reparations

Asheville reparations program sets aside $2.1 million for funding

How that money will be spent is still undecided:

The Asheville City Council approved a budget amendment on Tuesday to pull the money from city land purchased in the 1970s as part of the city’s urban renewal programs that took apart Black communities, the Asheville Citizen Times reported. The city council also adopted a proclamation declaring June 19 as Juneteenth, the date which marks the end of slavery in the U.S.

The City Council has previously said the reparations do not require direct payments but would mandate investments in areas where Black residents face disparities. City Manager Debra Campbell on Tuesday said officials have not yet determined what those investments will entail.

Where they got the money from is just as important as the money itself. It's a tacit admission that the City is responsible for actions taken over a century after the Civil War concluded, and that slavery was only one part of the systemic repression of African-Americans in our state. It's long past time we took a harsh look at redlining and other segregational aspects of the 20th Century. The City is holding a forum today (6 pm) where speakers will discuss the current challenges and take public comments (limited to 2 minutes per). Trying to set up a livestream for later down here:

Orange County Commissioners approve resolution on slavery reparations

But it was not a unanimous vote:

“Even though the vote was 6-1, Earl McKee…was voting against one section. The way I had originally written [the resolution] he was fine with.”

McKee confirmed this on Thursday. "Let me be very clear,” McKee said. “I have no issue or concern with opening or continuing the conversation of if, how, should or when reparations should be discussed. The conversation should be how we ensure a level playing field without obstacles to anyone.”

The only way to "level the playing field" for a population that has been shackled, lynched, denied property rights, segregated, denied access to municipal water & sewer, and a whole laundry list of other discriminatory practices by government and the private sector, is to give them genuine, tangible resources. How you do that is of course the critical question, and I'm not sure the OC Commission is going to put the focus where they need to:

Asheville approves reparation (steps) for slavery

slaveschool.jpg

Social justice can take many forms:

Asheville City Council unanimously passed a resolution Tuesday night to provide reparations to black residents and their descendants. The resolution also apologizes for Asheville's role historically in slavery and discrimination. The resolution does not give direct payments to descendants of slaves, but instead allocates money to areas that traditionally see racial disparities.

Those areas include an effort to increase minority home ownership and access to affordable housing. Investments will also be made to increase minority business ownership and career opportunities. Other priorities include closing gaps in health care, education, pay and fairness within the criminal justice system.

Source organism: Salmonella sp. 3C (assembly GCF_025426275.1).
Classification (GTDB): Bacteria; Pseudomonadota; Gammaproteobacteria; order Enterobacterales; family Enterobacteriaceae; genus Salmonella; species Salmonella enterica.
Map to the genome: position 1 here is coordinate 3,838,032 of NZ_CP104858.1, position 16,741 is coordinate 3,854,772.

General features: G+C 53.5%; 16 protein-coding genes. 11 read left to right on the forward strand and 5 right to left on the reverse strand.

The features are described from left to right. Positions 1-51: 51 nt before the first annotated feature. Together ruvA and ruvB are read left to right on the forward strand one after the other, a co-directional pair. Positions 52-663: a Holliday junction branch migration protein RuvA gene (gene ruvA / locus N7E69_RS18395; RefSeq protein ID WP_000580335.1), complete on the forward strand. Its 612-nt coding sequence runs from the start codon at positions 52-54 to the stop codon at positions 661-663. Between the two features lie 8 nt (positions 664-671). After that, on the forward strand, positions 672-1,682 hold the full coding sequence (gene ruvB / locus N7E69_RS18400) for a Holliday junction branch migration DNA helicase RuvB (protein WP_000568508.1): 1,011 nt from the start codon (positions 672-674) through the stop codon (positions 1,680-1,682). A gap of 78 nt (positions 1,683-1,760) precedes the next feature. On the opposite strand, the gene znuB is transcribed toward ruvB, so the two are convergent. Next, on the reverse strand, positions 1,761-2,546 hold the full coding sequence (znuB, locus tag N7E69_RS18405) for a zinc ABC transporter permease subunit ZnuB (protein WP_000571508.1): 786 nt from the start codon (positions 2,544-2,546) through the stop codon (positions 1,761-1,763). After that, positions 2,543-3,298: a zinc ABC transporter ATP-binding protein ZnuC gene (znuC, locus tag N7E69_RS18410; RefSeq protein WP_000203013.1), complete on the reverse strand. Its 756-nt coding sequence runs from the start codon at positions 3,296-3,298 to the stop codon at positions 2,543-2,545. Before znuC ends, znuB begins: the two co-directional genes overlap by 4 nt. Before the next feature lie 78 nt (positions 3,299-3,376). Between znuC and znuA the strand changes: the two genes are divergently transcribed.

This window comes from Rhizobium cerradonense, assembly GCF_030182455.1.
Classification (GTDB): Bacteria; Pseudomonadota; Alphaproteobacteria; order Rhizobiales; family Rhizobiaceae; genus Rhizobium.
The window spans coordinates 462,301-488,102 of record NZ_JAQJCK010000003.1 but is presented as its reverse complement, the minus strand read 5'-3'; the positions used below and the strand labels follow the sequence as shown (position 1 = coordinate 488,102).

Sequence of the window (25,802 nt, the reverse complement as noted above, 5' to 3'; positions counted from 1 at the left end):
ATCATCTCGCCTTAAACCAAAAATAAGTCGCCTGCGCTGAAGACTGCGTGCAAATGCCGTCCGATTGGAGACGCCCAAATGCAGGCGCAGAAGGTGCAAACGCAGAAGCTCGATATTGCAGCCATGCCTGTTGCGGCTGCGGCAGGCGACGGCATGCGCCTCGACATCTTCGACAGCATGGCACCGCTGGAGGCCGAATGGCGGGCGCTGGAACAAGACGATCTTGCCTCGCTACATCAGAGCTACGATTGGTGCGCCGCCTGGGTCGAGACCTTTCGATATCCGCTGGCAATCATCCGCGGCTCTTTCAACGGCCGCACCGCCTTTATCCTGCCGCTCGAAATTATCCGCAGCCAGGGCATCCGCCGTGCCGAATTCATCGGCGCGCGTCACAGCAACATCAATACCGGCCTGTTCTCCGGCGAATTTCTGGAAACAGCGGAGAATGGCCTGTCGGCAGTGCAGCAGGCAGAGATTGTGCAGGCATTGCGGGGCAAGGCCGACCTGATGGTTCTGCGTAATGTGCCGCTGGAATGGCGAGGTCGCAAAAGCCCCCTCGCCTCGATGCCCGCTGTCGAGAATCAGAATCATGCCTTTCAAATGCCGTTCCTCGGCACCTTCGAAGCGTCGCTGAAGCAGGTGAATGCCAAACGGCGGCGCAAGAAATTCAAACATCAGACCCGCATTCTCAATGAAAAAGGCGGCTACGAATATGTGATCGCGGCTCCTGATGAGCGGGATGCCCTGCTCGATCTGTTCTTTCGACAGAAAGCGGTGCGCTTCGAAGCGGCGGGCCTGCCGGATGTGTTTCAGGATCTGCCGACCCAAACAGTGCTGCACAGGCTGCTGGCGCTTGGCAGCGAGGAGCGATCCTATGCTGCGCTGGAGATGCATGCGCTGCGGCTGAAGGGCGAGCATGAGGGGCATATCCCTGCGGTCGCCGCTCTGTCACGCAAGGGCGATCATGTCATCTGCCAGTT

This all sounds fantastic, but it will take action more than words to make it effective. And those actions, when they do take place, need to be monitored closely to make sure already well-off (white) people aren't reaping the benefits. Film at eleven.

Commission to study reparations for Slavery on the move in U.S. House

And it's a long time coming:

With the support of a string of 2020 Democratic presidential candidates, the idea of reparations for African-Americans is gaining traction among Democrats on Capitol Hill, where Speaker Nancy Pelosi backs the establishment of a commission that would develop proposals and a “national apology” to repair the lingering effects of slavery.

Nearly 60 House Democrats, including Representative Jerrold Nadler, the powerful chairman of the House Judiciary Committee, support legislation to create the commission, which has been stalled in the House for 30 years.

I read the bill last night and noticed a couple of depressing aspects, which combined together severely undercuts the potential of this Commission. First, they're only budgeting $12 million for its entire operation, which would barely scratch the surface of what needs to be researched. And then there's the timeline. One year to make their report to Congress, and then the Commission will be dissolved shortly after. And considering the Commission will also be studying the years that followed the end of slavery (critically important), that budget low-ball is even worse:

Another Case for Reparations

We often talk about social justice at BlueNC, but we rarely talk about reparations. I'd like to take a step in that direction this morning. I'm not an expert on the subject and until recently didn't spend a lot of time thinking about it. This article in the May issue of The Atlantic by Ta-Nehisi Coates helped me get over the hurdle of understanding the necessity of reparations.

Two hundred fifty years of slavery. Ninety years of Jim Crow. Sixty years of separate but equal. Thirty-five years of racist housing policy. Until we reckon with our compounding moral debts, America will never be whole.

Part of what kept me from embracing the idea of reparations was the enormity of what needs to be done and the knowledge that it won't be enough.

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